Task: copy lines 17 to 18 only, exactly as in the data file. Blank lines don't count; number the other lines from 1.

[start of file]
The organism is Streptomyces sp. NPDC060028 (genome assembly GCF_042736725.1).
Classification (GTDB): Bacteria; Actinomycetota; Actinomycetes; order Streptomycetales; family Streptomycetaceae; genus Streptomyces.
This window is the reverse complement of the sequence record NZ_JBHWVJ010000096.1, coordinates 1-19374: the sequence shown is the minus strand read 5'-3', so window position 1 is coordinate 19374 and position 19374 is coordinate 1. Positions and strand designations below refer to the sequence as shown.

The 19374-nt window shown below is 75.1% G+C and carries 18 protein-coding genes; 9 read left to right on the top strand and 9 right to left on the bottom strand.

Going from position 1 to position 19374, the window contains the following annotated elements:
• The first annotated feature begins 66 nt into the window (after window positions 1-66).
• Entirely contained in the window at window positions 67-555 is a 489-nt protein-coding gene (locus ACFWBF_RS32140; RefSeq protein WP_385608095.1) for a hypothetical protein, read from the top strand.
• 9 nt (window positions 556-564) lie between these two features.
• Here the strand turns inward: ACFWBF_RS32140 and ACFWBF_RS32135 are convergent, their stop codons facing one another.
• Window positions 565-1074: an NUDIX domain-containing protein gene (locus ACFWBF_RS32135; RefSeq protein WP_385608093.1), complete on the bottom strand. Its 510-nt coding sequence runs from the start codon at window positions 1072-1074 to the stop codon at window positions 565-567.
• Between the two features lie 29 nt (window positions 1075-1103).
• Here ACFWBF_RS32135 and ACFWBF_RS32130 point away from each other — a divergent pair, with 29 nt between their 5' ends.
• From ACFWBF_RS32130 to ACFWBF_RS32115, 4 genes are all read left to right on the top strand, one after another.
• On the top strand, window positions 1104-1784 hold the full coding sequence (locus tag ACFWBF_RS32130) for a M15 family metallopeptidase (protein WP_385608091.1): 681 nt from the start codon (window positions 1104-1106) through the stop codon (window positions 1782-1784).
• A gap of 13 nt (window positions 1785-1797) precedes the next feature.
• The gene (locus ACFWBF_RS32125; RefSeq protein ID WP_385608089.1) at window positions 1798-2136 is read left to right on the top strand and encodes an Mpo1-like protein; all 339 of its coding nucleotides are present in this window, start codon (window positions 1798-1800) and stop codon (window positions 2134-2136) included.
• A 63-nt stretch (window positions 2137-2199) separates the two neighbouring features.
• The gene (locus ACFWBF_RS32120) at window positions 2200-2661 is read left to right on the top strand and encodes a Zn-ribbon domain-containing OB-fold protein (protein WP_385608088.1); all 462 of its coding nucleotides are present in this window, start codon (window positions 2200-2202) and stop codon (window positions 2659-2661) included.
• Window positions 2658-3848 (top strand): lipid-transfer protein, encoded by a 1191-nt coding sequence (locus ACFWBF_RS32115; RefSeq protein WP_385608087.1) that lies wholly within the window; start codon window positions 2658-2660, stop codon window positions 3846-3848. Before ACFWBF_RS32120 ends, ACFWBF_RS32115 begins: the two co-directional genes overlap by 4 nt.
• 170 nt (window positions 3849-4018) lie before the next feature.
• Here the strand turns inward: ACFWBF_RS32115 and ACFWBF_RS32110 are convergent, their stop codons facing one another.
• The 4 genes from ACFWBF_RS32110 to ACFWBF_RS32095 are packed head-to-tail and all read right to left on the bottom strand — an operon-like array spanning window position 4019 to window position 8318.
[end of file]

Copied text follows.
• A 63-nt stretch (window positions 2137-2199) separates the two neighbouring features.
• The gene (locus ACFWBF_RS32120) at window positions 2200-2661 is read left to right on the top strand and encodes a Zn-ribbon domain-containing OB-fold protein (protein WP_385608088.1); all 462 of its coding nucleotides are present in this window, start codon (window positions 2200-2202) and stop codon (window positions 2659-2661) included.